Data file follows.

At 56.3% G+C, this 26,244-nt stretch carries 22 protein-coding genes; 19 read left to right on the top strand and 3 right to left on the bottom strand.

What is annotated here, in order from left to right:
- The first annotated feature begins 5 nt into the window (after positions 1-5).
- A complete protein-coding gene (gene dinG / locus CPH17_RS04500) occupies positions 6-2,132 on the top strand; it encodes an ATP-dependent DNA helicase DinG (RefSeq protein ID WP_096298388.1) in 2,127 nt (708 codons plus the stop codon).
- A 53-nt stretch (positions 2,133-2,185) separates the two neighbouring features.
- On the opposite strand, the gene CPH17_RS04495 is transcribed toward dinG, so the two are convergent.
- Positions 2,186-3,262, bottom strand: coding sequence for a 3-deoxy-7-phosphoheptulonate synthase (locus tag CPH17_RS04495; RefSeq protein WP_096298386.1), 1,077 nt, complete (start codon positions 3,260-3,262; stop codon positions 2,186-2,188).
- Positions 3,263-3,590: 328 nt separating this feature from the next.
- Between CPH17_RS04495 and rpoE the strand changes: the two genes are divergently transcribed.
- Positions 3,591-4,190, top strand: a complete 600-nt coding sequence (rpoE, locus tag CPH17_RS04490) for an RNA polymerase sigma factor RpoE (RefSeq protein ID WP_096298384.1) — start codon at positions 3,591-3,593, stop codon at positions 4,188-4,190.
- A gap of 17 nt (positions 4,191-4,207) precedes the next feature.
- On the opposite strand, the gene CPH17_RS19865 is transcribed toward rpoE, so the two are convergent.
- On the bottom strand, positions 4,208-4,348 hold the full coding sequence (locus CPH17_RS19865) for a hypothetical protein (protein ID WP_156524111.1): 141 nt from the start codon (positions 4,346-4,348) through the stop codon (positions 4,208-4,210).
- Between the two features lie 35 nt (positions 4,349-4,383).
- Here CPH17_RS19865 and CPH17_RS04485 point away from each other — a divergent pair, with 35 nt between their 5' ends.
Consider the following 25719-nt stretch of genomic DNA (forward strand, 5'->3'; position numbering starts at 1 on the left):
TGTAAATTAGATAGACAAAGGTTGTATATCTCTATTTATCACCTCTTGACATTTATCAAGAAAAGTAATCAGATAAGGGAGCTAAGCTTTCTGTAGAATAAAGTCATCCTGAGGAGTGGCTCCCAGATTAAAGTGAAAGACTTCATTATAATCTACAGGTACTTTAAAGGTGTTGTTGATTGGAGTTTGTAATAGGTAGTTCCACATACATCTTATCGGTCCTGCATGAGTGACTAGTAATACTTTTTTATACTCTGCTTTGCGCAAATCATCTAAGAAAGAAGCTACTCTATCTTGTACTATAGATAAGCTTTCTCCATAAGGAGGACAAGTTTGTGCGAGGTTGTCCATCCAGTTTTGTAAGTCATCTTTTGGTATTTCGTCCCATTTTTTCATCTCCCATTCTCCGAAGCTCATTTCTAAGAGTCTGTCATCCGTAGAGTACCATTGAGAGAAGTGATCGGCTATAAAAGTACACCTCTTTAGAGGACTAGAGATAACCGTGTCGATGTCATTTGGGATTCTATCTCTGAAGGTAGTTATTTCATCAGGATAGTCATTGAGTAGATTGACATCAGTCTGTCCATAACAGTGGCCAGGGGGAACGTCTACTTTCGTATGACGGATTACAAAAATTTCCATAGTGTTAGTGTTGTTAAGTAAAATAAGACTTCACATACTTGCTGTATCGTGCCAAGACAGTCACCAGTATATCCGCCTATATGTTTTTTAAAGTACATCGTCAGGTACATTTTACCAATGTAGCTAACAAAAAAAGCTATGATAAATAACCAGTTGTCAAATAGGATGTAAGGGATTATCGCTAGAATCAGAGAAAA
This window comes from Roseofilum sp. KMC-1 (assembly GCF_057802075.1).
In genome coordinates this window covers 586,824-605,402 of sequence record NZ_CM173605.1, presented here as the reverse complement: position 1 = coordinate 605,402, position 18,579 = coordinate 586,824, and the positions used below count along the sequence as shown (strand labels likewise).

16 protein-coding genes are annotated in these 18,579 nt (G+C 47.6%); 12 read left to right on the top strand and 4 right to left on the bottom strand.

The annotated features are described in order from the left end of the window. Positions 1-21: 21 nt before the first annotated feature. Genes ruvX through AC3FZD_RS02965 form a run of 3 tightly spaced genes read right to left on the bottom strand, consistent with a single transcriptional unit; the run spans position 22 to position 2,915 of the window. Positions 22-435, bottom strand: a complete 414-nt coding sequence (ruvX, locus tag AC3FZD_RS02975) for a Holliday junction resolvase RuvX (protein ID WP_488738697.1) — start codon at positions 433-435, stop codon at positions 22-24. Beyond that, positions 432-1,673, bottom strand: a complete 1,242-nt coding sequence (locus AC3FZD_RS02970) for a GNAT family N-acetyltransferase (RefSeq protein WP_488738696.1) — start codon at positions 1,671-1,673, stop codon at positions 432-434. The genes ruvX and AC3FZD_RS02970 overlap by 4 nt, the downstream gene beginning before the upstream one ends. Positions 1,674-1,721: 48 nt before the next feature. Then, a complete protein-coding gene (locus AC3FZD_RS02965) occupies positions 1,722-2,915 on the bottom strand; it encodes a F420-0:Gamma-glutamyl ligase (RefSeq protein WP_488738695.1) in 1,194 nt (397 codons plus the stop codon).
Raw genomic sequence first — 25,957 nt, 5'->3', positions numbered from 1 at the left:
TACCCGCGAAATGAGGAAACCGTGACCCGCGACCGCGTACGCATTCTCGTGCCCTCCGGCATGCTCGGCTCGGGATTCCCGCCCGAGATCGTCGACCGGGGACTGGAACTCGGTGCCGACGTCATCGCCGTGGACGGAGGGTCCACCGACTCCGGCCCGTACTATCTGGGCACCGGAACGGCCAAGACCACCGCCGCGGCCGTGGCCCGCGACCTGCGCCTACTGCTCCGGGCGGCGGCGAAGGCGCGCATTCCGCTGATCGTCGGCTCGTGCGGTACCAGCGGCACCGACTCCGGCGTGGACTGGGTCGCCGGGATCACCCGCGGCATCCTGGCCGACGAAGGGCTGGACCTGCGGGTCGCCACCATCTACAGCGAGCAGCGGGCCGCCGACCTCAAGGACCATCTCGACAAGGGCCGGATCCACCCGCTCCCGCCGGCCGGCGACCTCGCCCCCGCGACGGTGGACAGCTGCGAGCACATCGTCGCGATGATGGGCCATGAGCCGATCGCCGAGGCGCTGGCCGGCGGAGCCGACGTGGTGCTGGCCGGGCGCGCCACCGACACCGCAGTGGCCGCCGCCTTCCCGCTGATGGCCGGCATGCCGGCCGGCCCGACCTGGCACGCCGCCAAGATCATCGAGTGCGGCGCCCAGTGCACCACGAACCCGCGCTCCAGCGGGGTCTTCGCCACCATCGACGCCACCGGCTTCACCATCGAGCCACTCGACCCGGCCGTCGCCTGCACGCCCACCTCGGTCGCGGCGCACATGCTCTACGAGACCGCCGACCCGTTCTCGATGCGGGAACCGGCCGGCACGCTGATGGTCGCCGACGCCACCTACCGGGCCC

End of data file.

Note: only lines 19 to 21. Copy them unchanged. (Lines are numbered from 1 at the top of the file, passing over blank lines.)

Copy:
In genome coordinates this window covers 586,824-605,402 of sequence record NZ_CM173605.1, presented here as the reverse complement: position 1 = coordinate 605,402, position 18,579 = coordinate 586,824, and the positions used below count along the sequence as shown (strand labels likewise).

16 protein-coding genes are annotated in these 18,579 nt (G+C 47.6%); 12 read left to right on the top strand and 4 right to left on the bottom strand.

The annotated features are described in order from the left end of the window. Positions 1-21: 21 nt before the first annotated feature. Genes ruvX through AC3FZD_RS02965 form a run of 3 tightly spaced genes read right to left on the bottom strand, consistent with a single transcriptional unit; the run spans position 22 to position 2,915 of the window. Positions 22-435, bottom strand: a complete 414-nt coding sequence (ruvX, locus tag AC3FZD_RS02975) for a Holliday junction resolvase RuvX (protein ID WP_488738697.1) — start codon at positions 433-435, stop codon at positions 22-24. Beyond that, positions 432-1,673, bottom strand: a complete 1,242-nt coding sequence (locus AC3FZD_RS02970) for a GNAT family N-acetyltransferase (RefSeq protein WP_488738696.1) — start codon at positions 1,671-1,673, stop codon at positions 432-434. The genes ruvX and AC3FZD_RS02970 overlap by 4 nt, the downstream gene beginning before the upstream one ends. Positions 1,674-1,721: 48 nt before the next feature. Then, a complete protein-coding gene (locus AC3FZD_RS02965) occupies positions 1,722-2,915 on the bottom strand; it encodes a F420-0:Gamma-glutamyl ligase (RefSeq protein WP_488738695.1) in 1,194 nt (397 codons plus the stop codon).